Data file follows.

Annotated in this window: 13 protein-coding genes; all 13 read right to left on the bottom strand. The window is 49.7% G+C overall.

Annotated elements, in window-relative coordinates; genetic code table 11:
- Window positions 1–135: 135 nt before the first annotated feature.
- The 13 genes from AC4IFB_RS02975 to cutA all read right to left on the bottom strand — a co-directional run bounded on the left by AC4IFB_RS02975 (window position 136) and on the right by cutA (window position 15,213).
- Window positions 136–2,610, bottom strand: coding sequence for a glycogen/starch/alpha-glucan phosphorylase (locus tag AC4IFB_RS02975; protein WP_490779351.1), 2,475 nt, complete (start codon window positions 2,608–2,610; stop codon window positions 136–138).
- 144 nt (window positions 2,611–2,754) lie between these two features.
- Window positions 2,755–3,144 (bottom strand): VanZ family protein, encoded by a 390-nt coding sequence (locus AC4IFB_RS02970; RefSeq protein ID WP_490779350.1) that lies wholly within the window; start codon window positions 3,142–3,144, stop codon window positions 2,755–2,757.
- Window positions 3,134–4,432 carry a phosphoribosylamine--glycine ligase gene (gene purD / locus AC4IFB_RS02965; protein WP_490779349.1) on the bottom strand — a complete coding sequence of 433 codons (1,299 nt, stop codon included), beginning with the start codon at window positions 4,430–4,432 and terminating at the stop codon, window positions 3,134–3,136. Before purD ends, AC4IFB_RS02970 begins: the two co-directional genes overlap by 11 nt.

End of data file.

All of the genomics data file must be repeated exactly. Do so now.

Annotated in this window: 13 protein-coding genes; all 13 read right to left on the bottom strand. The window is 49.7% G+C overall.

Annotated elements, in window-relative coordinates; genetic code table 11:
- Window positions 1–135: 135 nt before the first annotated feature.
- The 13 genes from AC4IFB_RS02975 to cutA all read right to left on the bottom strand — a co-directional run bounded on the left by AC4IFB_RS02975 (window position 136) and on the right by cutA (window position 15,213).
- Window positions 136–2,610, bottom strand: coding sequence for a glycogen/starch/alpha-glucan phosphorylase (locus tag AC4IFB_RS02975; protein WP_490779351.1), 2,475 nt, complete (start codon window positions 2,608–2,610; stop codon window positions 136–138).
- 144 nt (window positions 2,611–2,754) lie between these two features.
- Window positions 2,755–3,144 (bottom strand): VanZ family protein, encoded by a 390-nt coding sequence (locus AC4IFB_RS02970; RefSeq protein ID WP_490779350.1) that lies wholly within the window; start codon window positions 3,142–3,144, stop codon window positions 2,755–2,757.
- Window positions 3,134–4,432 carry a phosphoribosylamine--glycine ligase gene (gene purD / locus AC4IFB_RS02965; protein WP_490779349.1) on the bottom strand — a complete coding sequence of 433 codons (1,299 nt, stop codon included), beginning with the start codon at window positions 4,430–4,432 and terminating at the stop codon, window positions 3,134–3,136. Before purD ends, AC4IFB_RS02970 begins: the two co-directional genes overlap by 11 nt.